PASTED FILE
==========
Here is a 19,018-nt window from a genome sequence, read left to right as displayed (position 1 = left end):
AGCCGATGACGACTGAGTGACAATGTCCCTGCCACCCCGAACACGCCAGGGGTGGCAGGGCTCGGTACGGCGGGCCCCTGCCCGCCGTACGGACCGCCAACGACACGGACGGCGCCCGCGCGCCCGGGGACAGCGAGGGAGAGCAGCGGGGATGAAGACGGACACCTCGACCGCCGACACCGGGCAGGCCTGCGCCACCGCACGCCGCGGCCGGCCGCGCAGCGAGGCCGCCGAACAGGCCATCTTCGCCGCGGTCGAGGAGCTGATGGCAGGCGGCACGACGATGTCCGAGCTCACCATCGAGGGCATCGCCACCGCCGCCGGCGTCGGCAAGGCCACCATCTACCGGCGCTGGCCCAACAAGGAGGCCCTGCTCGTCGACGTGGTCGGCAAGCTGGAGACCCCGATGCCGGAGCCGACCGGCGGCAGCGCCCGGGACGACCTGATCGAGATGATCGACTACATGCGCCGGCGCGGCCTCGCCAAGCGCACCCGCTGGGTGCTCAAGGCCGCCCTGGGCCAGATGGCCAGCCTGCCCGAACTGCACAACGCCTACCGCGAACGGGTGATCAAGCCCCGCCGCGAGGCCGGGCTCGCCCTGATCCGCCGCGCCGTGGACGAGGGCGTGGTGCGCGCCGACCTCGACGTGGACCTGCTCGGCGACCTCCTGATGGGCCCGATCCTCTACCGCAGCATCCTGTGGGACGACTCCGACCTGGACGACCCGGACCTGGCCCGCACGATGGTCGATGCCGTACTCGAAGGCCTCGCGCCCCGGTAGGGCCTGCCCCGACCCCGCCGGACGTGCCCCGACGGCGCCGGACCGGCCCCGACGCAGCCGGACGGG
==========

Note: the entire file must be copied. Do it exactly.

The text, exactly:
Here is a 19,018-nt window from a genome sequence, read left to right as displayed (position 1 = left end):
AGCCGATGACGACTGAGTGACAATGTCCCTGCCACCCCGAACACGCCAGGGGTGGCAGGGCTCGGTACGGCGGGCCCCTGCCCGCCGTACGGACCGCCAACGACACGGACGGCGCCCGCGCGCCCGGGGACAGCGAGGGAGAGCAGCGGGGATGAAGACGGACACCTCGACCGCCGACACCGGGCAGGCCTGCGCCACCGCACGCCGCGGCCGGCCGCGCAGCGAGGCCGCCGAACAGGCCATCTTCGCCGCGGTCGAGGAGCTGATGGCAGGCGGCACGACGATGTCCGAGCTCACCATCGAGGGCATCGCCACCGCCGCCGGCGTCGGCAAGGCCACCATCTACCGGCGCTGGCCCAACAAGGAGGCCCTGCTCGTCGACGTGGTCGGCAAGCTGGAGACCCCGATGCCGGAGCCGACCGGCGGCAGCGCCCGGGACGACCTGATCGAGATGATCGACTACATGCGCCGGCGCGGCCTCGCCAAGCGCACCCGCTGGGTGCTCAAGGCCGCCCTGGGCCAGATGGCCAGCCTGCCCGAACTGCACAACGCCTACCGCGAACGGGTGATCAAGCCCCGCCGCGAGGCCGGGCTCGCCCTGATCCGCCGCGCCGTGGACGAGGGCGTGGTGCGCGCCGACCTCGACGTGGACCTGCTCGGCGACCTCCTGATGGGCCCGATCCTCTACCGCAGCATCCTGTGGGACGACTCCGACCTGGACGACCCGGACCTGGCCCGCACGATGGTCGATGCCGTACTCGAAGGCCTCGCGCCCCGGTAGGGCCTGCCCCGACCCCGCCGGACGTGCCCCGACGGCGCCGGACCGGCCCCGACGCAGCCGGACGGG